Saturday, March 21, 2015

Top 5 Tips For The Beginner Lolita

An older diagram of the anatomy of a lolita coordinate

In light of the release of the new Lolita Guide Book (a revamp of the older version which is still available on Livejournal) and the controversy surrounding some of the rules and wording, I thought I would do a little breakdown of my top five tips I would give to any beginner lolita. The tips themselves range from shopping tips to coordinate construction and everything in between. For anyone new to the fashion, I highly suggest reading both of the guide books and the review done by Shannie Bee of Lace a la mode. She does an excellent job of pointing out some of the more problematic or potentially overwhelming sections of the new guidebook while still mentioning which sections should be of note to newcomers. That being said, onto the tips and tricks!

1. Always be Mindful of Skirt to Petticoat Ratios
One of the key aspects of a lolita coordinate is the full skirt - whether it be A-line or cupcake shaped. This is easily achieved with any number of petticoats, but it is important to remember to only buy petticoats which suit the shape the fabric desires to fall into. Forcing an A-line dress over a bell-shaped petticoat will warp the silhouette and create a skirt that looks less full and more 'fit-to-burst' which is less than flattering. Petticoats should be a gentle guide for the intended fall of the fabric rather than a medieval stretching device designed to wrestle the skirt into a new and alien form.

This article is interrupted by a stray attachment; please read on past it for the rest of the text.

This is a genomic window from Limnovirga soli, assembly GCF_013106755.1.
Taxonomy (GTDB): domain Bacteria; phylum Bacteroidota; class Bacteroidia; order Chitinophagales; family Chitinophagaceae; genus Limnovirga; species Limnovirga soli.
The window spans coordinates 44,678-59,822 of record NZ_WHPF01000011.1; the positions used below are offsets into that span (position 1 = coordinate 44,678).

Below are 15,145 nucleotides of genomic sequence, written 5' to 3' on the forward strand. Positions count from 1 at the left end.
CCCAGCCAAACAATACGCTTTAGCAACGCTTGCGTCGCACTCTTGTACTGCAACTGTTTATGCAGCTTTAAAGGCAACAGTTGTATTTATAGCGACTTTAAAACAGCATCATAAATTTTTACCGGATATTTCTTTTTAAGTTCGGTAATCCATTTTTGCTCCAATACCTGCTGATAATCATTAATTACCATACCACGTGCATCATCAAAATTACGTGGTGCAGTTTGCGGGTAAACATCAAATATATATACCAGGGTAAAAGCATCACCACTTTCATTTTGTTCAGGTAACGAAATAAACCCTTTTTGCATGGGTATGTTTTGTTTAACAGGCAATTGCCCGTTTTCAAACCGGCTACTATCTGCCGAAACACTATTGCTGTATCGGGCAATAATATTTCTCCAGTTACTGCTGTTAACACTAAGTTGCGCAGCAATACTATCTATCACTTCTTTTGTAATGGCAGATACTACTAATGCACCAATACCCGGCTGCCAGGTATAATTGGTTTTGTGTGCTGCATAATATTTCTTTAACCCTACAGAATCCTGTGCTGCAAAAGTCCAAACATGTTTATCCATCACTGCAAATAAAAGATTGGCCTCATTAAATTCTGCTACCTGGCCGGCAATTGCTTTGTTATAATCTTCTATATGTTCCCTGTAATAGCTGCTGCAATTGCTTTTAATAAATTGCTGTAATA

The length of your skirts should also correspond roughly to your petticoats with longer A-line skirts requiring longer A-line petticoats which will end a few inches above the hem. A petticoat that ends any higher than this will create an odd shape at the bottom of your skirt with the fabric below the petticoat falling straight instead of continuing the gentle slope outwards from the waist. Naturally, any petticoat that is too long for the skirt will peak out the bottom which, depending on the aesthetic you are aiming for, might be an undesired effect.

2. Head, Shoulders, Knees, & Toes!
While the childhood song is excellent for teaching young children both coordination and the names of their various body parts, it is important to keep these key areas in mind while constructing a lolita coordinate. In general, you should strive to have something decorating your head to maintain a sense of balance in your outfit. A bare, unadorned head can look a bit light in comparison to the heaviness of the full skirts and ruffles of so many main pieces.